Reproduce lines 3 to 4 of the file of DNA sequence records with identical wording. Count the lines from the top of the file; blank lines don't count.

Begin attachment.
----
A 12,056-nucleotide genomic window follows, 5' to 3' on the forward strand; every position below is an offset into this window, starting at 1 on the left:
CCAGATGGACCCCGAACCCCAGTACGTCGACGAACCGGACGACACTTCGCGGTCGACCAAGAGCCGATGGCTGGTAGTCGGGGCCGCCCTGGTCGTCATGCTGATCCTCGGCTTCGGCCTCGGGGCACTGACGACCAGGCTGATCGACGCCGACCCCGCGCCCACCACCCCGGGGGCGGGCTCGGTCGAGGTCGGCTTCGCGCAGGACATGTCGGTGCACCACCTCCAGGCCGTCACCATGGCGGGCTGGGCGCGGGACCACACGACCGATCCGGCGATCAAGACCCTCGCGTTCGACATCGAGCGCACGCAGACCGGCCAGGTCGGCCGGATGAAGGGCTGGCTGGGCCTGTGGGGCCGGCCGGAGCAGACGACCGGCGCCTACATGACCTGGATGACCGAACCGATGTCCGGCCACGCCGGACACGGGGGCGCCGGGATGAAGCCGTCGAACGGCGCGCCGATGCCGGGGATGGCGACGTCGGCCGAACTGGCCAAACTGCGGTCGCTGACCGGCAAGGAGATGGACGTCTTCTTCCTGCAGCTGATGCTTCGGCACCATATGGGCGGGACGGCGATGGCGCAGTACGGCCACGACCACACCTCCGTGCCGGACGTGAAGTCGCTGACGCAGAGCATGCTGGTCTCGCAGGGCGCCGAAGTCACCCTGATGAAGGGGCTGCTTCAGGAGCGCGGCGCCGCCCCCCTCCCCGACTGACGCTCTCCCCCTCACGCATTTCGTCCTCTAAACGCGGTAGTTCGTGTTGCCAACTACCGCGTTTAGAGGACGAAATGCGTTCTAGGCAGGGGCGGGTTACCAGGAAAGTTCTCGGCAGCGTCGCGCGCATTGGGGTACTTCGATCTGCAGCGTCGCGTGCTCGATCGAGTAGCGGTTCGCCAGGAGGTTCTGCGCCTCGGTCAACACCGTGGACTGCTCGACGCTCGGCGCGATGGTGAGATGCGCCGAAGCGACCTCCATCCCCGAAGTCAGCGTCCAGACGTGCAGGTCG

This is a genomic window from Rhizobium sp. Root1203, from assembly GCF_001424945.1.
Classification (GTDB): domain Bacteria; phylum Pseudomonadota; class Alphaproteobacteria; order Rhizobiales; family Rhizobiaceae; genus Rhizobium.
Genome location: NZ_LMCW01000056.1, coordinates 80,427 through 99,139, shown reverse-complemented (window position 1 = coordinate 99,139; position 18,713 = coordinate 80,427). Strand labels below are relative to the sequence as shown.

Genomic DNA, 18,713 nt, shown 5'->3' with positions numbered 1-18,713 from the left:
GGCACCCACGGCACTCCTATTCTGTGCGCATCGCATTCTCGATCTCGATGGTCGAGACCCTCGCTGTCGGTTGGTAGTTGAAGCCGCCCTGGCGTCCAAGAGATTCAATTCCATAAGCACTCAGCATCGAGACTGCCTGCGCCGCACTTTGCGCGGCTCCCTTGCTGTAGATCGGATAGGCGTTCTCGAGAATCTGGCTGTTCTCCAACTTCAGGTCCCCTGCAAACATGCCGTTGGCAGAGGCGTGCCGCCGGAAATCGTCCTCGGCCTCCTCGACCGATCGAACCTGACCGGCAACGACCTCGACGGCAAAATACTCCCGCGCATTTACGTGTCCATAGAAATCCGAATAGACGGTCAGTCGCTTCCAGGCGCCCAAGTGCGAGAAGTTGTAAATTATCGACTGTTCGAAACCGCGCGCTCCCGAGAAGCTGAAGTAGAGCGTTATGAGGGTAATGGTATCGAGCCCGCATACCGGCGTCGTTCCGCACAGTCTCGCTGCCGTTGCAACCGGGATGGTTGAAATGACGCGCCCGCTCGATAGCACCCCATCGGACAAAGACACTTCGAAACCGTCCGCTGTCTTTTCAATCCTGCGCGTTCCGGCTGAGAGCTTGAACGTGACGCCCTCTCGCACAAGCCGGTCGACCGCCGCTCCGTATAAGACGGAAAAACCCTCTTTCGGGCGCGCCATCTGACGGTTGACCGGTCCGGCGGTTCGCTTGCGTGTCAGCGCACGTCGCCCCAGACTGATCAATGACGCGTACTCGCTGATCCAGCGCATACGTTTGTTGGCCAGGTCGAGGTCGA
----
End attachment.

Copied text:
This is a genomic window from Rhizobium sp. Root1203, from assembly GCF_001424945.1.
Classification (GTDB): domain Bacteria; phylum Pseudomonadota; class Alphaproteobacteria; order Rhizobiales; family Rhizobiaceae; genus Rhizobium.